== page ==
The Vicars Close

Vicars’ Close next to Wells Cathedral is a stunning medieval cobbled street. It is said to be the oldest continually occupied street in Europe. It was built in 1360s as an extension of the cathedral by Bishop Ralph of Shrewsbury. He built the Vicar’s Hall and Close to give the men of the quire secure accommodation away from the temptations of the town. The Close and Cathedral are linked by a bridge.

It still houses members of the choir today and has remained unchanged in nearly 700 years.

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Wells Tuesday 145This door intrigued me so I tried it and it opened. It was the entrance to a small chapel. Later I found this description on line.

The quadrangle was finally completed with the building of the Chapel at the north end in the early fifteenth century. The Chapel was dedicated to the Assumption of the Blessed Virgin Mary and St Katherine, and it is first mentioned in a charter of 1479, but shields on the Chapel door carry the arms of Bishops Bubwith and Stafford, suggesting that the chapel was begun in the episcopate of the former and finished under the latter, giving it a date of c.1424-30. A room over the Chapel served as the Vicars’ Library.

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We were constantly amazed at the history and at how old things are in England compared to the United States. We were happy to find the Vicars Close and walk along the cobbles of the oldest  continually occupied street in Europe!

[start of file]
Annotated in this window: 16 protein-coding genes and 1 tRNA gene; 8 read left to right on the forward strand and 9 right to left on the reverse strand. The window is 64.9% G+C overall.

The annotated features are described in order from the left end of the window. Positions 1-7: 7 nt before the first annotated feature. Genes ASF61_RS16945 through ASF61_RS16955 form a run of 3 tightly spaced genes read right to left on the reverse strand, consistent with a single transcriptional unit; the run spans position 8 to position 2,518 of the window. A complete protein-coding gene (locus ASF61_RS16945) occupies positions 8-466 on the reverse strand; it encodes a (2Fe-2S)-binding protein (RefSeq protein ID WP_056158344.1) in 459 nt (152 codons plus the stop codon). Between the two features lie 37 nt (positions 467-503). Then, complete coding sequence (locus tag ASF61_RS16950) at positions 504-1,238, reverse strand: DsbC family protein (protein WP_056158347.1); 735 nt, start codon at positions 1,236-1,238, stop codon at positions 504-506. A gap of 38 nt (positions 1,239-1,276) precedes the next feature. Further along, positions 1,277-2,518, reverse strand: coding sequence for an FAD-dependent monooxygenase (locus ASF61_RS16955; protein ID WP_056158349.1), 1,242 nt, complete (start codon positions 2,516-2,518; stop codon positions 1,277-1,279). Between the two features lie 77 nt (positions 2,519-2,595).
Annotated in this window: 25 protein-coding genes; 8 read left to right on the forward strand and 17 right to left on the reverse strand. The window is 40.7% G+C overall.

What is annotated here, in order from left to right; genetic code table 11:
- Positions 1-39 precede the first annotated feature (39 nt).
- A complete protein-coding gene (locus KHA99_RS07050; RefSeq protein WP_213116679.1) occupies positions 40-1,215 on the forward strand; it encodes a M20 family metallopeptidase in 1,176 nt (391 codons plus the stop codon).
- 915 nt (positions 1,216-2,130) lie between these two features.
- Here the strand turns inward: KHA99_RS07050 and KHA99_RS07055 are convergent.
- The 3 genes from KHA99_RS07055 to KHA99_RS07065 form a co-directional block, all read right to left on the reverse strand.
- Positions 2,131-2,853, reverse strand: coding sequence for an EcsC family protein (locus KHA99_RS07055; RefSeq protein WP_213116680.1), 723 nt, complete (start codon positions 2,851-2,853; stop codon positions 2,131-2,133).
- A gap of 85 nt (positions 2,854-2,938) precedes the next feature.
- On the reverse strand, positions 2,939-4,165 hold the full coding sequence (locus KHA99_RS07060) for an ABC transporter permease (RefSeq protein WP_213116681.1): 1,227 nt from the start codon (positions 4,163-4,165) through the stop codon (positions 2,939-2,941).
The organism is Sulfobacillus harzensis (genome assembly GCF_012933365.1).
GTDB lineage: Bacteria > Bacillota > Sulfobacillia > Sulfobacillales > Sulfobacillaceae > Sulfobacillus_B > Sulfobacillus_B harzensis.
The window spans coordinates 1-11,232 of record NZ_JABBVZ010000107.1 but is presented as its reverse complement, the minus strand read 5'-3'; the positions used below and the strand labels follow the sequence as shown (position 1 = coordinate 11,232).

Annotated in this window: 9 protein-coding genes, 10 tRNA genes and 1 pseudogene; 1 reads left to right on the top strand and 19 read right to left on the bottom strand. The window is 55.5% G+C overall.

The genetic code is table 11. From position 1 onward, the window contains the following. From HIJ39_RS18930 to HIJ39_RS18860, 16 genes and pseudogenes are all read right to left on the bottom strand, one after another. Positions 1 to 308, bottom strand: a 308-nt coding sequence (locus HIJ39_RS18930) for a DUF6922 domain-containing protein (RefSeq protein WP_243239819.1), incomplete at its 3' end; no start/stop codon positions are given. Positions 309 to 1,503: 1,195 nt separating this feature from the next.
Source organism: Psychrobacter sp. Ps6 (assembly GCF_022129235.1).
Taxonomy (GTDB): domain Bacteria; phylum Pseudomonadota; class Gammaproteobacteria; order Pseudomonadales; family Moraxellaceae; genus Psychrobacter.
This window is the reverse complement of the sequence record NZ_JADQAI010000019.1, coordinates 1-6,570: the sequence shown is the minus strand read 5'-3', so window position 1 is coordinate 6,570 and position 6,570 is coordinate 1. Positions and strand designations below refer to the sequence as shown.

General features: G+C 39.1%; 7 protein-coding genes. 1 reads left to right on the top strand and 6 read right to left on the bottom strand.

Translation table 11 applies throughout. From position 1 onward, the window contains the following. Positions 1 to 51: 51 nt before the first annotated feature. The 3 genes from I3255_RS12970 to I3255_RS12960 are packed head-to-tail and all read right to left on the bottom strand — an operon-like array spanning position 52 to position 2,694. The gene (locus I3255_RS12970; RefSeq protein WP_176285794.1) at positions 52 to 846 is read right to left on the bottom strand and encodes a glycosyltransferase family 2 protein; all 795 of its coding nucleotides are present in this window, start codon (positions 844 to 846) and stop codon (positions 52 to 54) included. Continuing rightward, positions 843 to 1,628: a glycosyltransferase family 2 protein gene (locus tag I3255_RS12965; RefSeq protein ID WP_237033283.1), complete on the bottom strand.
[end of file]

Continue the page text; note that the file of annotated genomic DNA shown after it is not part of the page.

My back is all better with a day of rest and thank you for asking! Today is Halloween and I’m already wondering if I have enough treats to go around. I have a package of goodies with 60 individual treats. We’ll keep count and let you know how many little trick or treaters we get at our door. Katie is with us this Halloween so she’ll be the treat giver and she’ll be dressed as a faerie. I’ll take a photo…

Do you get Trick or Treaters at your door?

About Ellenhttps://happywonderer.com/I am a wife, mother, baba (grandmother) and a loyal friend. Jesus is my King and my hope is in my future with Him.

5 thoughts on “The Vicars Close

  1. No. We discourage it actually. I waffle back and forth between not wishing to honor the day and not wishing to be the meanie on the street. I have noticed a decline in those out and about as most attend private functions. That said, I will have two.

    Oh yes, Europeans must laugh at what we call old. I wonder they have the same respect for “old” that we tend to have given our youth and immaturity. =D

  2. First of all – fabulous pictures, Ellen! How lucky you were to take that walk through history – The mention of Shrewsbury and the date 1140 takes me back to my favourite detective series “Brother Cadfael”.
    Secondly – very few ordinary folks like taking their children tick or treating to the scary places and we as Christians can be the friendly, fun place on the block with the brightest welcome and the best treats. Our light can shine even on the darkest of nights.

  3. Wonderful visit, Ellen. It looks like you didn’t have a huge crowd with you since you managed some fantastic shots. There’s something remarkable about being a space that’s been occupied by people for hundreds of years. We live in an age with such rapid change, yet you walked on cobblestones nearly 700 years old.

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